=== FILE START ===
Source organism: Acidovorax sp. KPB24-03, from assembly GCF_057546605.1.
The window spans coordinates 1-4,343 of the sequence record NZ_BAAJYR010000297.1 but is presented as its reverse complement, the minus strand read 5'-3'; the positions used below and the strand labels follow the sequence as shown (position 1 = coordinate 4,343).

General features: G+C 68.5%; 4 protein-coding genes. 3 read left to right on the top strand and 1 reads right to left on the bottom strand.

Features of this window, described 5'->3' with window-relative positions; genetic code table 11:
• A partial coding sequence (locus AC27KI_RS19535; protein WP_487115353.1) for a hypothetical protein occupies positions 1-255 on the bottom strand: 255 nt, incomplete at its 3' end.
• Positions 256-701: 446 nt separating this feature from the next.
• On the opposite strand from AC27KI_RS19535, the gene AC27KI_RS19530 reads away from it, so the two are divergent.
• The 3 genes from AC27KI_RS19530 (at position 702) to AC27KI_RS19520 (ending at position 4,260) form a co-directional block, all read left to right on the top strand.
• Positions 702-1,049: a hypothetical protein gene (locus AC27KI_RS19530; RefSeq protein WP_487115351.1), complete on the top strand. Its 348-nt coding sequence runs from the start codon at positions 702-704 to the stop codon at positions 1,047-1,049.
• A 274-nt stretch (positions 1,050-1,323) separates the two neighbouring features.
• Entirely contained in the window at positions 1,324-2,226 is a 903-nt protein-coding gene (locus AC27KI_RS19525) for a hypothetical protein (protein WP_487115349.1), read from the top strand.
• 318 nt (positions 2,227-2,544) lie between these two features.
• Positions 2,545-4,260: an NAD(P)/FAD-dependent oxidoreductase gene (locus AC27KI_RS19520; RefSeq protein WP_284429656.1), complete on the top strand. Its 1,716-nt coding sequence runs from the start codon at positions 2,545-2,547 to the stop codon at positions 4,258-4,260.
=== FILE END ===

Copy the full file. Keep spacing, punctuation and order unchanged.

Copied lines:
Source organism: Acidovorax sp. KPB24-03, from assembly GCF_057546605.1.
The window spans coordinates 1-4,343 of the sequence record NZ_BAAJYR010000297.1 but is presented as its reverse complement, the minus strand read 5'-3'; the positions used below and the strand labels follow the sequence as shown (position 1 = coordinate 4,343).

General features: G+C 68.5%; 4 protein-coding genes. 3 read left to right on the top strand and 1 reads right to left on the bottom strand.

Features of this window, described 5'->3' with window-relative positions; genetic code table 11:
• A partial coding sequence (locus AC27KI_RS19535; protein WP_487115353.1) for a hypothetical protein occupies positions 1-255 on the bottom strand: 255 nt, incomplete at its 3' end.
• Positions 256-701: 446 nt separating this feature from the next.
• On the opposite strand from AC27KI_RS19535, the gene AC27KI_RS19530 reads away from it, so the two are divergent.
• The 3 genes from AC27KI_RS19530 (at position 702) to AC27KI_RS19520 (ending at position 4,260) form a co-directional block, all read left to right on the top strand.
• Positions 702-1,049: a hypothetical protein gene (locus AC27KI_RS19530; RefSeq protein WP_487115351.1), complete on the top strand. Its 348-nt coding sequence runs from the start codon at positions 702-704 to the stop codon at positions 1,047-1,049.
• A 274-nt stretch (positions 1,050-1,323) separates the two neighbouring features.
• Entirely contained in the window at positions 1,324-2,226 is a 903-nt protein-coding gene (locus AC27KI_RS19525) for a hypothetical protein (protein WP_487115349.1), read from the top strand.
• 318 nt (positions 2,227-2,544) lie between these two features.
• Positions 2,545-4,260: an NAD(P)/FAD-dependent oxidoreductase gene (locus AC27KI_RS19520; RefSeq protein WP_284429656.1), complete on the top strand. Its 1,716-nt coding sequence runs from the start codon at positions 2,545-2,547 to the stop codon at positions 4,258-4,260.